Please use this identifier to cite or link to this item: http://hdl.handle.net/2381/38347
Title: Rare copy number variants: a point of rarity in genetic risk for bipolar disorder and schizophrenia.
Authors: Grozeva, D.
Kirov, G.
Ivanov, D.
Jones, I. R.
Jones, L.
Green, E. K.
St Clair, D. M.
Young, A. H.
Ferrier, N.
Farmer, A. E.
McGuffin, P.
Holmans, P. A.
Owen, M. J.
O’Donovan, M. C.
Craddock, N.
Wellcome Trust Case Control Consortium
First Published: 4-Apr-2010
Publisher: American Medical Association (AMA)
Citation: Archives of General Psychiatry, 2010, 67 (4), pp. 318-327
Abstract: Context Recent studies suggest that copy number variation in the human genome is extensive and may play an important role in susceptibility to disease, including neuropsychiatric disorders such as schizophrenia and autism. The possible involvement of copy number variants (CNVs) in bipolar disorder has received little attention to date. Objectives To determine whether large (>100 000 base pairs) and rare (found in <1% of the population) CNVs are associated with susceptibility to bipolar disorder and to compare with findings in schizophrenia. Design A genome-wide survey of large, rare CNVs in a case-control sample using a high-density microarray. Setting The Wellcome Trust Case Control Consortium. Participants There were 1697 cases of bipolar disorder and 2806 nonpsychiatric controls. All participants were white UK residents. Main Outcome Measures Overall load of CNVs and presence of rare CNVs. Results The burden of CNVs in bipolar disorder was not increased compared with controls and was significantly less than in schizophrenia cases. The CNVs previously implicated in the etiology of schizophrenia were not more common in cases with bipolar disorder. Conclusions Schizophrenia and bipolar disorder differ with respect to CNV burden in general and association with specific CNVs in particular. Our data are consistent with the possibility that possession of large, rare deletions may modify the phenotype in those at risk of psychosis: those possessing such events are more likely to be diagnosed as having schizophrenia, and those without them are more likely to be diagnosed as having bipolar disorder.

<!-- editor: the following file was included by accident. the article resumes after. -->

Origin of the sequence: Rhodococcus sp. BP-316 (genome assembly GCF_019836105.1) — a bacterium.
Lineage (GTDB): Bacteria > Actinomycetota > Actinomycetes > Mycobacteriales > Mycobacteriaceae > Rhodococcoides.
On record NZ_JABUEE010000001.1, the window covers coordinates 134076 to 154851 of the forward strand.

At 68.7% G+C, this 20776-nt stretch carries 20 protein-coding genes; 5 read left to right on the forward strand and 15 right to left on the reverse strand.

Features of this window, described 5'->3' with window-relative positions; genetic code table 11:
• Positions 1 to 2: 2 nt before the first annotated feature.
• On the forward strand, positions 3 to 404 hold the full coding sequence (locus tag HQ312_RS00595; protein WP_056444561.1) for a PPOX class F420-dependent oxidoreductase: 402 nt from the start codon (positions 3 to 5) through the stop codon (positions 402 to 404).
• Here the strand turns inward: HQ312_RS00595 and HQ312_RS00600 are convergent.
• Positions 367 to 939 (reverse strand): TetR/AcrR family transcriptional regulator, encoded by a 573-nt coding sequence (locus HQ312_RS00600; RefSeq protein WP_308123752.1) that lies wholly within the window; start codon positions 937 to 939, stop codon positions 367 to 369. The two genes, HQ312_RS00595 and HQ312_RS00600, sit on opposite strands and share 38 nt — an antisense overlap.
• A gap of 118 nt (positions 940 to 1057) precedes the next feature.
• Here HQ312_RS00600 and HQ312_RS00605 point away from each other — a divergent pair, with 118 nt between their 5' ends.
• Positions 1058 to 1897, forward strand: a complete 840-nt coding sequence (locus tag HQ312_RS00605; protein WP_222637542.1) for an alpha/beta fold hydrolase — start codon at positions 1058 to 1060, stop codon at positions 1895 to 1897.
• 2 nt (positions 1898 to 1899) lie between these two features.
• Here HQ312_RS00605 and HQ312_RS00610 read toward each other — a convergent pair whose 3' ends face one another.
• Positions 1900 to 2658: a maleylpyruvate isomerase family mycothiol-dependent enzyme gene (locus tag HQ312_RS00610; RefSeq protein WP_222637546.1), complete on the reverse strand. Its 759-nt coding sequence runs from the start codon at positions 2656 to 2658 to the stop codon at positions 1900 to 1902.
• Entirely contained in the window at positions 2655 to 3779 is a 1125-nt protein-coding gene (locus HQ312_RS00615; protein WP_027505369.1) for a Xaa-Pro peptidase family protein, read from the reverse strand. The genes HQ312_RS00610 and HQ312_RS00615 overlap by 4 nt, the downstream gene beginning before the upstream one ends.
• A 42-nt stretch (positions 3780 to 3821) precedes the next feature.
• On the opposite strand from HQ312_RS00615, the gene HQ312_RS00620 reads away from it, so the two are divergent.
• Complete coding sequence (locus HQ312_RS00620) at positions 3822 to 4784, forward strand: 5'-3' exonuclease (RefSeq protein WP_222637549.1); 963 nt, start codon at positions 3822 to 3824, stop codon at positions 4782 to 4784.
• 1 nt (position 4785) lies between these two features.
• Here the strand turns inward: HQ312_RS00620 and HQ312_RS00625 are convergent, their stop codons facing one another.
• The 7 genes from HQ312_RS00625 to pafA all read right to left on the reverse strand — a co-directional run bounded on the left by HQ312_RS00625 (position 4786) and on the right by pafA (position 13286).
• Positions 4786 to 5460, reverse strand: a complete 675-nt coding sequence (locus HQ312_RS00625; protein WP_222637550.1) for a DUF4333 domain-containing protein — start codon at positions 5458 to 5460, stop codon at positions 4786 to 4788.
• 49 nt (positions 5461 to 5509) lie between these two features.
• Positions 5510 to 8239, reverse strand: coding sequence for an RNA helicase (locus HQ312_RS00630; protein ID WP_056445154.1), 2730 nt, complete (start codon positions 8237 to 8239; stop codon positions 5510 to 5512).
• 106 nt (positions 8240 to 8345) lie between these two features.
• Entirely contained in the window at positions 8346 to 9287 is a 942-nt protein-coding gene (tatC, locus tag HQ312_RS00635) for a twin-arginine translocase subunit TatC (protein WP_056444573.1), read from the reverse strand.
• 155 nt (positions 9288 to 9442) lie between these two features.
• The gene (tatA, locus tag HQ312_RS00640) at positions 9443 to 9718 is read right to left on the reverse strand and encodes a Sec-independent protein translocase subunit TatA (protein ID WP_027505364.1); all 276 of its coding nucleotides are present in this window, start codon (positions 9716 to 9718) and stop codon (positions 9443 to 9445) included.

DOI Link: 10.1001/archgenpsychiatry.2010.25
ISSN: 0003-990X
eISSN: 1538-3636
Links: http://jamanetwork.com/journals/jamapsychiatry/fullarticle/210679
http://hdl.handle.net/2381/38347
Version: Publisher Version
Status: Peer-reviewed
Type: Journal Article
Rights: Copyright 2010 American Medical Association. All Rights Reserved. Applicable FARS/DFARS Restrictions Apply to Government Use.2010 Archived with reference to SHERPA/RoMEO and publisher website.
Appears in Collections:Published Articles, Dept. of Cardiovascular Sciences

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